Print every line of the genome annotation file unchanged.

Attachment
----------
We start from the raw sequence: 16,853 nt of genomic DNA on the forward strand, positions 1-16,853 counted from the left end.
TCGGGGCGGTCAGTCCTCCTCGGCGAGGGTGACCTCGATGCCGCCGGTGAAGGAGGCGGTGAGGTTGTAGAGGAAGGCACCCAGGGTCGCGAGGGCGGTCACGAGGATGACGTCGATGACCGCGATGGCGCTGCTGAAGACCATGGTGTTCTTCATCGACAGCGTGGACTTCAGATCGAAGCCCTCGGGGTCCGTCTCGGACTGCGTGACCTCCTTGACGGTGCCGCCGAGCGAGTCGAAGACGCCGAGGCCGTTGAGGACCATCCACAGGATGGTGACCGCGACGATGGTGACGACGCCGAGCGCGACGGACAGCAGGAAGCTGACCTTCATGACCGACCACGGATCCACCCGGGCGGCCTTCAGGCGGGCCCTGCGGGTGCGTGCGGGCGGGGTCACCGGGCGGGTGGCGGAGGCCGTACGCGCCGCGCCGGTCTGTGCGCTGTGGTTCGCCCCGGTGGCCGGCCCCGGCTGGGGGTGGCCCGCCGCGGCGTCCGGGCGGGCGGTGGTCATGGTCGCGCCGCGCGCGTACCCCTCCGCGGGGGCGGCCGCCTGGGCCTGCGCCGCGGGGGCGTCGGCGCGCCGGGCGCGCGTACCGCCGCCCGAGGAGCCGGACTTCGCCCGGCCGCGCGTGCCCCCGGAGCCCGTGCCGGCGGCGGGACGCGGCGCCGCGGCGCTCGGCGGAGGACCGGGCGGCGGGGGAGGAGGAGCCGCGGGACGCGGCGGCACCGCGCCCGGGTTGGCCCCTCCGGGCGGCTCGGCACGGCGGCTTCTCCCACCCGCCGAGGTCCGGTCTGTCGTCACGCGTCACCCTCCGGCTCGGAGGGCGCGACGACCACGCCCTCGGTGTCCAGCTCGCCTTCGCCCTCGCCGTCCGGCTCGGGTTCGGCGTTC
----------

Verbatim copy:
We start from the raw sequence: 16,853 nt of genomic DNA on the forward strand, positions 1-16,853 counted from the left end.
TCGGGGCGGTCAGTCCTCCTCGGCGAGGGTGACCTCGATGCCGCCGGTGAAGGAGGCGGTGAGGTTGTAGAGGAAGGCACCCAGGGTCGCGAGGGCGGTCACGAGGATGACGTCGATGACCGCGATGGCGCTGCTGAAGACCATGGTGTTCTTCATCGACAGCGTGGACTTCAGATCGAAGCCCTCGGGGTCCGTCTCGGACTGCGTGACCTCCTTGACGGTGCCGCCGAGCGAGTCGAAGACGCCGAGGCCGTTGAGGACCATCCACAGGATGGTGACCGCGACGATGGTGACGACGCCGAGCGCGACGGACAGCAGGAAGCTGACCTTCATGACCGACCACGGATCCACCCGGGCGGCCTTCAGGCGGGCCCTGCGGGTGCGTGCGGGCGGGGTCACCGGGCGGGTGGCGGAGGCCGTACGCGCCGCGCCGGTCTGTGCGCTGTGGTTCGCCCCGGTGGCCGGCCCCGGCTGGGGGTGGCCCGCCGCGGCGTCCGGGCGGGCGGTGGTCATGGTCGCGCCGCGCGCGTACCCCTCCGCGGGGGCGGCCGCCTGGGCCTGCGCCGCGGGGGCGTCGGCGCGCCGGGCGCGCGTACCGCCGCCCGAGGAGCCGGACTTCGCCCGGCCGCGCGTGCCCCCGGAGCCCGTGCCGGCGGCGGGACGCGGCGCCGCGGCGCTCGGCGGAGGACCGGGCGGCGGGGGAGGAGGAGCCGCGGGACGCGGCGGCACCGCGCCCGGGTTGGCCCCTCCGGGCGGCTCGGCACGGCGGCTTCTCCCACCCGCCGAGGTCCGGTCTGTCGTCACGCGTCACCCTCCGGCTCGGAGGGCGCGACGACCACGCCCTCGGTGTCCAGCTCGCCTTCGCCCTCGCCGTCCGGCTCGGGTTCGGCGTTC